Only a few women – the Most Holy Theotokos, Mary Magdalene, and Mary of Cleophas – stood near Him. His most beloved disciple, the future Evangelist John the Theologian, wept tears, but the other Apostles had run away, each his own way. But this betrayal was nothing compared to the loneliness that He suffered, having accepted all the sins of the world together with their consequences, the most terrible of which is man’s Godforsakenness.
Sometimes people who happen to be in difficult situations in life, or those who see the triumph of evil everywhere, fall into despair and rebuke God, saying: “Where were You when the Nazis used their gas chambers in their camps? Where were You when the tragedies occurred in Beslan and in Dubrovka?”
But Christ’s words put everything in its place. At that moment, the Lord was at the most terrible places, including Kolyma, Auschwitz, and Katyn.
There is no state of human despair that the Lord did not experience on the Cross: further evidence of this comes from an examination of the Shroud of Turin. That is why a person who cries out to Him from the depth of his sorrow will always be heard by Him, if he accepts his sufferings as the path to Christ: not as a dead end, but as a door, behind which alone he can find God. The person will find Him, if he calls upon Him from the bottom of his heart.
Anytime we are in despair and say: “My God! My God! Why has Thou forsaken me?” the Lord replies: “You are My beloved son, in whom I am well pleased. I am near you,” because the true Son of God underwent all human sufferings. There is no such terror and no such state of despair that Christ did not experience on the Cross.
The Gospel says:
“And they gave Him to drink wine mingled with myrrh: but He received it not” (Mark 15:23).
Sometimes Roman soldiers did this out of mercy towards those who were crucified. Wine mingled with myrrh sent a person into a twilight sleep, a narcosis. But Christ did not accept this mercy, in order to experience the fullness of suffering.
“And they crucified Him. And the superscription of His accusation was written over, THE KING OF THE JEWS. And with Him they crucify two thieves; the one on His right
hand, and the other on His left. And the scripture was fulfilled, which saith, And He was numbered with the transgressors” (Mark 15:25-28).
The Crucifixion put everything in its place. Joseph of Arimathea was not an Apostle. Moreover, he was a member of the council that participated in making the decision to execute Jesus, although the Gospel says that Joseph also waited for the kingdom of God (Mark 15:43). He heard the Lord and believed in Him in secret.
At the most frightening moment, that person openly called himself a disciple of Christ. He, unlike Pilate, decidedly renounced his previous life and went to the governor and asked him to give him the Body of the crucified Christ. Joseph sacrificed his burial vault situated near Golgotha, covered the expenses for organizing the burial, and brought an expensive shroud and myrrh.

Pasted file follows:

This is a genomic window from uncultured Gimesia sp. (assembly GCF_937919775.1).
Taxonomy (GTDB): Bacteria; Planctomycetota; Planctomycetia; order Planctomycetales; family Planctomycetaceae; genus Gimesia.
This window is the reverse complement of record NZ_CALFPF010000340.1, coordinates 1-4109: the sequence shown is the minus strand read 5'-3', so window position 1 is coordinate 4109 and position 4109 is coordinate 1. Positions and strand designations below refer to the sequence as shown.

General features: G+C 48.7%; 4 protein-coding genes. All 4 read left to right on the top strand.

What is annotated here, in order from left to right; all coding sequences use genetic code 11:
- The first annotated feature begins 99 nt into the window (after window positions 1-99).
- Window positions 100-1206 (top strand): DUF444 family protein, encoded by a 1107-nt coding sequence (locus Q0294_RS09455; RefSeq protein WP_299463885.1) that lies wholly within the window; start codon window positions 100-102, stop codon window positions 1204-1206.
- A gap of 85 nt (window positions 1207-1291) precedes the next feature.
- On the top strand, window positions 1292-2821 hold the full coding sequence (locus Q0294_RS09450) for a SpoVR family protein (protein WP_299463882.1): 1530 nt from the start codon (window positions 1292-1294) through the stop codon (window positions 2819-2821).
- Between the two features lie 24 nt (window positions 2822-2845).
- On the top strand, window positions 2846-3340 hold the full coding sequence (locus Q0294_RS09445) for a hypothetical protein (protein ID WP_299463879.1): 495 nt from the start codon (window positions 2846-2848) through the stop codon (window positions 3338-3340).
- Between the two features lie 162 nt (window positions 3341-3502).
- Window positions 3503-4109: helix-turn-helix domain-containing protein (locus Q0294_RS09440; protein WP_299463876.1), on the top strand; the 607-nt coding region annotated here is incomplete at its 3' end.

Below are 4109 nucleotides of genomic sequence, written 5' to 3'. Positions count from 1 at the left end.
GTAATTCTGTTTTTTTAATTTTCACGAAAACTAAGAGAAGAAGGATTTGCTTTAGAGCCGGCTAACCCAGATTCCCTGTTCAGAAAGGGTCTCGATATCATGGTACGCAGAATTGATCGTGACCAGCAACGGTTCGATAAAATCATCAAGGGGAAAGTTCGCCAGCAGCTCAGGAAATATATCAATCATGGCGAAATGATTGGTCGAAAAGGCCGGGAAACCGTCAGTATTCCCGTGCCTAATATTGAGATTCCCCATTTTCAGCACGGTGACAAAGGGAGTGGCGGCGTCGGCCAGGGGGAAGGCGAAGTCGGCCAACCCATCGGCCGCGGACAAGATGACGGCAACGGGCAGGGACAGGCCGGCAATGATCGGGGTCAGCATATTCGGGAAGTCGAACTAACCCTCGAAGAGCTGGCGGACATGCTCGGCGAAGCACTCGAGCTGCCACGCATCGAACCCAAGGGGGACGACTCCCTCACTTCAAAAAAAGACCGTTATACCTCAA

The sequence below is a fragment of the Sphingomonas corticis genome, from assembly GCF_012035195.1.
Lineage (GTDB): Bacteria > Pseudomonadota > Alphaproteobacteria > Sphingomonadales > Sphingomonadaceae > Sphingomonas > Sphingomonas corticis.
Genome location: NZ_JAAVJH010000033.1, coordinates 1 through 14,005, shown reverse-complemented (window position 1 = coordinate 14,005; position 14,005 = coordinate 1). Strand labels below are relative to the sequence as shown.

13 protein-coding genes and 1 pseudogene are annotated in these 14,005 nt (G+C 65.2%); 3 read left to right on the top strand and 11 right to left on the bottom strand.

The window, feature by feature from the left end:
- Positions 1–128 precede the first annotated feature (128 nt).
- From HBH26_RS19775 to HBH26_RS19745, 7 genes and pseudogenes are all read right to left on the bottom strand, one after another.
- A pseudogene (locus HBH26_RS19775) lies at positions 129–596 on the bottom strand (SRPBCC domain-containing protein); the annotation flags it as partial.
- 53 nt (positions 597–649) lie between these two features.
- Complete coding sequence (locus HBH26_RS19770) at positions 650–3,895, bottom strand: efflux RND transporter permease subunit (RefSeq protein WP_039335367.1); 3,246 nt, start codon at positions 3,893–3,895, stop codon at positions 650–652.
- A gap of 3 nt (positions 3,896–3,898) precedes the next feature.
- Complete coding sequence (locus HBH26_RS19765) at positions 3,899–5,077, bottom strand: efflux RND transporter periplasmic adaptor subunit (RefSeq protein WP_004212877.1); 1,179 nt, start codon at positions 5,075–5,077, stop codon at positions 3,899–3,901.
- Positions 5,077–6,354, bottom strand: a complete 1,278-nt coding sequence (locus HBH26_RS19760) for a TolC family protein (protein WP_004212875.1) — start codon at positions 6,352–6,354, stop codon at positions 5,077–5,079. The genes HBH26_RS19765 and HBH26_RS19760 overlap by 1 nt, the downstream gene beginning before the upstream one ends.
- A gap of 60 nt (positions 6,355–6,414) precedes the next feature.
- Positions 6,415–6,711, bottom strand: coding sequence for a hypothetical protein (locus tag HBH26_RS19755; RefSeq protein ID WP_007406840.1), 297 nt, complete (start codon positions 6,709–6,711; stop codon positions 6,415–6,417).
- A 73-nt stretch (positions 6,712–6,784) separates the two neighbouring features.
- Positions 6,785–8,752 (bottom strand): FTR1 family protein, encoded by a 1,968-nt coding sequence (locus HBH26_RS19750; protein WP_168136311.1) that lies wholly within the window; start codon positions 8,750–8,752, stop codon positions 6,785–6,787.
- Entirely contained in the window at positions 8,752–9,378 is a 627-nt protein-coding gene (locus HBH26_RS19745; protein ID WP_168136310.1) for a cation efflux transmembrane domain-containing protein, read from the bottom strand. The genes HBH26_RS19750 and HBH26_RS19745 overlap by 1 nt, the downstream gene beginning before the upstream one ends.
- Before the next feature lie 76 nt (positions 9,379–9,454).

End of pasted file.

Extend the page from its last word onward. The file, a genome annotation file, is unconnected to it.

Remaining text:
He takes the place of the run-away Apostles, along with the women, who also showed extraordinary courage. They loved their Teacher and trusted Him wholeheartedly.
Here we can see a most important characteristic of faith, which is called fidelity, when it seemed there was nothing left to believe in, because the hope of all people was being destroyed right in front of their eyes when Christ was crucified and buried. All people’s hope for the kingship of the Messiah, all their faith in His teaching, seemed to end with His death. What else could be done for Him? It appears that fidelity can be preserved until the end.
Dostoyevsky wrote that even if somebody could prove to him that the truth was not with Christ, he would still stay with Him, and not with the truth.
The Crucifixion was to have demonstrated to everyone that Christ had suffered defeat, to have proven that He was not God, that He did not manage to defeat His enemies, that He did not come down from the Cross, when the people shouted: “Ah, Thou that destroyest the temple, and buildest it in three days! Save Thyself, and come down from the cross” (Mark 15: 29-30). It seemed that the truth that was associated with power and authority was not with Christ. It meant that He was not all-powerful, it meant that He had no power, and that meant there was no Gospel, no truth.
People even now try to persuade themselves that acting according to the Gospel is impossible, because in that case one cannot gain anything, but only lose. Therefore, the Gospel is false. It means that there are some other truths.
So who are we with: are we with these mercantile “truths” or are we still with Christ? This question is relevant to each of us in the same way that it was relevant to Pontius Pilate, Simon of Cyrene, Joseph of Arimathea, Judas Iscariot, and King Herod.